One of the most talented cricketers that England have produced in recent years has announced that he is ready to return to the Test arena after an elongated absence.
Nottinghamshire bowler Stuart Broad suffered a severe drop in form and confidence during the 2012 season, a decline which lasted into the winter tour of India.
He flew home following the Test at Mumbai, his second consecutive wicketless match, where it was revealed that he was struggling with a heel injury – but today, upon arrival in New Zealand, he declared that he is fit and ready to take to the stage once more.
"At his best he is a world beater, capable of bowling in excess of 90mph and blowing away any batsman in world cricket."
At his best he is a world beater, capable of bowling in excess of 90mph and blowing away any batsman in world cricket. Coupled with his eye for batting he has dared to believe that he could bat in the top 6 – a genuine all-rounder akin to Andrew Flintoff. Yet at his worst – a crippling affliction that seems to have its roots in his self belief and confidence – he bowls much slower, his routine action stalls and he cannot buy a run.
In his bad patches Broad has come to embody the negative side of world cricket – the overplayed young tyro, who breaks down more often than not. A curse which has befallen the Australians in recent times came knocking on England’s and Nottinghamshire’s door, as the cricketer that they most want to protect gave the England selectors no choice but to drop him as he struggled to keep up and contribute in India.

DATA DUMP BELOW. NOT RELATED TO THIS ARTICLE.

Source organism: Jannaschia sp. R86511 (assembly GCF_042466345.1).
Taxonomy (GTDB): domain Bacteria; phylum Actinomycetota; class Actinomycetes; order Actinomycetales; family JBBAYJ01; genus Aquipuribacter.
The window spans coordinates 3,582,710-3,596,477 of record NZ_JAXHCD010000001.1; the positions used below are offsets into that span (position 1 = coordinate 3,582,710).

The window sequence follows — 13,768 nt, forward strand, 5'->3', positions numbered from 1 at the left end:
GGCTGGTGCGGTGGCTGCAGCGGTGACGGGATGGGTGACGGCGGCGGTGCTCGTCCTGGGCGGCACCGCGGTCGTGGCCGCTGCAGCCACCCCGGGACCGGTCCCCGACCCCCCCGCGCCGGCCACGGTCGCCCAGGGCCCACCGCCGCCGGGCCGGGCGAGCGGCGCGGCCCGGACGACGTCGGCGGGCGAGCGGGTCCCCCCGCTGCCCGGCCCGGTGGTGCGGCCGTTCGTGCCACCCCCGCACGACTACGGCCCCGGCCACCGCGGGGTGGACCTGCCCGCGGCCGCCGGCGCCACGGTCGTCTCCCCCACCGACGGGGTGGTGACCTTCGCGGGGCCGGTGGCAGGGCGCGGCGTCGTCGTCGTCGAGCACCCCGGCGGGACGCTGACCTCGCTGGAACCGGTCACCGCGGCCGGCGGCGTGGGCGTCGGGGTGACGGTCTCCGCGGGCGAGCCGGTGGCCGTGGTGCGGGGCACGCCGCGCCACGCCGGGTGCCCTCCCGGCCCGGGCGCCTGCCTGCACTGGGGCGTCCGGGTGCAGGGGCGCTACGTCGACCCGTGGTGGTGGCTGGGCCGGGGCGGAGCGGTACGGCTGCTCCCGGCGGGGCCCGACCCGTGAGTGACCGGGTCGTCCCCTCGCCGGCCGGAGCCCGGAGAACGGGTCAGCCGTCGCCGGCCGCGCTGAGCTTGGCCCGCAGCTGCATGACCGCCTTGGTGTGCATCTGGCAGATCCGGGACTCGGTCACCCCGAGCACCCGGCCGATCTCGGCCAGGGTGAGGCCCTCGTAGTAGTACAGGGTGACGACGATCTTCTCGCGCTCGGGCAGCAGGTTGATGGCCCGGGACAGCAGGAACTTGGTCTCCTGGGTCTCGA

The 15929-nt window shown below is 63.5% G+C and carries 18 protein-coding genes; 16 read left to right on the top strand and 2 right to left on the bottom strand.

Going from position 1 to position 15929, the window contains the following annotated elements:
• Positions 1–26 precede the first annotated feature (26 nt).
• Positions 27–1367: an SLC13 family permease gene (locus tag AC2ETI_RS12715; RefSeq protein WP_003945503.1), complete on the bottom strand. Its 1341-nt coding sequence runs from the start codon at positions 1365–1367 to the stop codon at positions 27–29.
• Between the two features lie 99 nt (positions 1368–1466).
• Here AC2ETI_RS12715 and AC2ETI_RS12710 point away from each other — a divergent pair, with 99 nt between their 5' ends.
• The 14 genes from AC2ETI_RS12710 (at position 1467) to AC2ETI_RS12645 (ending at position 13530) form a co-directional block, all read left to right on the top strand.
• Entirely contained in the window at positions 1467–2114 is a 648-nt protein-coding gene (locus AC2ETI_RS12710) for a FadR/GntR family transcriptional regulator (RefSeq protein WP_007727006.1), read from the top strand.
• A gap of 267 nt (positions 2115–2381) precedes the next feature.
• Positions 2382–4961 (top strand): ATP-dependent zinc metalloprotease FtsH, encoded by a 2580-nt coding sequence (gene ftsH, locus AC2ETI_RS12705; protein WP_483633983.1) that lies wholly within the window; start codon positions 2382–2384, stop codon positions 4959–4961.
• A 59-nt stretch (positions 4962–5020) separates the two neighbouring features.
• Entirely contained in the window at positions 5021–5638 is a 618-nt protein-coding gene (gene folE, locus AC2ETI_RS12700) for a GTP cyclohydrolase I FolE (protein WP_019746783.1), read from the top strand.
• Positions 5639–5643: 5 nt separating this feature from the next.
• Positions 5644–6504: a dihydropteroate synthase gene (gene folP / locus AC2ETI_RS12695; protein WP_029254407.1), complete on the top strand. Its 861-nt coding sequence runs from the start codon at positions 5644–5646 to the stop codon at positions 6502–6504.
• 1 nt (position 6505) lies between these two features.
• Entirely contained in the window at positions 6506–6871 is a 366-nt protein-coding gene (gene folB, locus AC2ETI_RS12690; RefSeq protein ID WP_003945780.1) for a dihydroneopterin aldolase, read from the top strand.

The news that England’s t20 captain is fit and raring to go will be a great boost before the start of the series against the Kiwis, as the pitches in New Zealand typically favour seam bowlers. He will have two warm up matches, on the 4th and the 6th of February to prove his fitness before he is expected to return as captain for the 3 t20 Internationals, starting in Auckland on the 9th.
Broad would have flown to India for the two final ODIs were it not for the bad weather affecting the airports in the UK. The heavy snow that hit the Midlands impacted on Broad’s fitness programme that he was embarking on before rejoining his England team-mates, as he could not go for the runs that he felt he needed to test out his heel. However, England sponsors Adidas have come to his assistance in creating a unique boot for him with extra ankle support.
As the closest thing England have had to a talisman since the retirement of Flintoff, England will want to see Broad in the starting XI with his England colleagues. The facts are that when Broad plays well, England play well – in the 24 victorious Tests that Broad has been a part of, his batting average is 35, whilst his bowling average is a miserly 24. In the 12 Tests matches that England have lost with Broad in the team, he has batted at 21.66 and gone for over 35 per wicket.
For England to succeed in New Zealand, I do not think that Broad will have to be on top of his game – for they should win easily irrespectively. However, this tour is vastly important for the England set up and to Broad, for if he can regain his form and confidence before the summer series against the Kiwis and the Australians, the selectors will in turn show faith and trust in his abilities.
In the 2009 Ashes series, Broad took five of the first seven wickets to fall during the first innings at the Oval as England reduced the Australians from 73/0 to 111/7. He finished with 5/37, as he truly came of age in an England shirt. If he can reproduce similar feats during the 2013 series he will cement his place as one of England’s premier cricketers.
Alex Britten blogs at wordpress.